This theme explores the role of technology in UK international relations. While the UK government’s Integrated Review featured references to ‘science and technology superpower’ status and ‘responsible cyber power’, specifying what these terms mean requires a detailed analysis of the global landscape.
New technologies are developing based on differing principles, standards and security characteristics in different parts of the world, creating a ‘balkanised’ landscape where understanding the intricacies of technologies that have been designed by others is ever more important. At the same time, interdependencies in the global technology ecosystem have become increasingly obvious: US sanctions on Huawei had a ripple effect on economies across the world, while China’s ‘Made in China 2025’ strategy commits Beijing to independence from strategic adversaries for key technologies.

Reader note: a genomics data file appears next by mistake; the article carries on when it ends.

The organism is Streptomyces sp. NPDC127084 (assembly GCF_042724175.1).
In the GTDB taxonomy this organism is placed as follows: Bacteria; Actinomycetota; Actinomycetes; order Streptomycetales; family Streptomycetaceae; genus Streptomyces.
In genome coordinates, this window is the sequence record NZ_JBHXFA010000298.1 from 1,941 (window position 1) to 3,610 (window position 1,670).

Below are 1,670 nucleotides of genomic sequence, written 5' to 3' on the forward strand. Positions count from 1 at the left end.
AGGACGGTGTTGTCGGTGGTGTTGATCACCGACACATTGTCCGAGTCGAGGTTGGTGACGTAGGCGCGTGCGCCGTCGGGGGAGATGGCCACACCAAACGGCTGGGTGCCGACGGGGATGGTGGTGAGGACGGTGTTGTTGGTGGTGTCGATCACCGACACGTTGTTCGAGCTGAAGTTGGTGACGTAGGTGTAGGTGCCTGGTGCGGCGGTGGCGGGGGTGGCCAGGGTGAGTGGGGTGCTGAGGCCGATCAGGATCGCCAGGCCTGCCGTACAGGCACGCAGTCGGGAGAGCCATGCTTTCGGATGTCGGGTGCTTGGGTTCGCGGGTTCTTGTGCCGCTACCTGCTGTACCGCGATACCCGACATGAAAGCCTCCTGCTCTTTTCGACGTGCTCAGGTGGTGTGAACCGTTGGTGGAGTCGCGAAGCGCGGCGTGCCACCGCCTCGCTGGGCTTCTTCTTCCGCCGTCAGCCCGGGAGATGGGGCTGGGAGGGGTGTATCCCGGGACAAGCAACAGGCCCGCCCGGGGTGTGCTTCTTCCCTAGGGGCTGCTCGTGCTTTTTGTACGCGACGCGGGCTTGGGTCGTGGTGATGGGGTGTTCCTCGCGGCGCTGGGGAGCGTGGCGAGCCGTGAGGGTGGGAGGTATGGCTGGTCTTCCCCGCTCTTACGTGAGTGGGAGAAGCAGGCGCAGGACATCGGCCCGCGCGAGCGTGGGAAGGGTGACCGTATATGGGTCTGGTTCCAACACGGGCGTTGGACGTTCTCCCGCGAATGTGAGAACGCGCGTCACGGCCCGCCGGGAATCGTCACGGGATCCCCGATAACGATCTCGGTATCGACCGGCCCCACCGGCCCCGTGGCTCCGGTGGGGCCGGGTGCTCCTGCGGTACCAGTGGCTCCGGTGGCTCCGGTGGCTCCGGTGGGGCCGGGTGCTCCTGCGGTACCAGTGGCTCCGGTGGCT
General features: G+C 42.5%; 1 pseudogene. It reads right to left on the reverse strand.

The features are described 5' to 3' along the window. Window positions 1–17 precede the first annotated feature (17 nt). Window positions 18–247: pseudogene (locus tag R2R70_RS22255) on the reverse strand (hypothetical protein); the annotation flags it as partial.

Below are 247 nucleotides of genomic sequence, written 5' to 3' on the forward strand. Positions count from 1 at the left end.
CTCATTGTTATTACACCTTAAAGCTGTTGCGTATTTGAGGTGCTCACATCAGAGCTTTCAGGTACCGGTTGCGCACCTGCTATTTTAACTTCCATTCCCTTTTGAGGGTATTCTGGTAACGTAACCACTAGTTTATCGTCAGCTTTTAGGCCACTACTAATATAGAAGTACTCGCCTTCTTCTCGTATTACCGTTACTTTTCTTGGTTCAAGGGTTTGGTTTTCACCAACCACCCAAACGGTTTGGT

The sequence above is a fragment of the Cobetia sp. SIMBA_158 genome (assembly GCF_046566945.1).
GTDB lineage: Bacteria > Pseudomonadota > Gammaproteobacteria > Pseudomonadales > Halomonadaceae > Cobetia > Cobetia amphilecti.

Efforts at coordination between the world’s leading techno-democracies including the US and EU will be pivotal, but these discussions must also look towards non-aligned countries in the Global South who have an interest in mediating Chinese influence in their economies.
Director, Cyber Research
Conrad Prince CB
Distinguished Fellow and Senior Cyber Adviser
Director, Military Sciences
Senior Research Fellow, Asia-Pacific
Former Research Fellow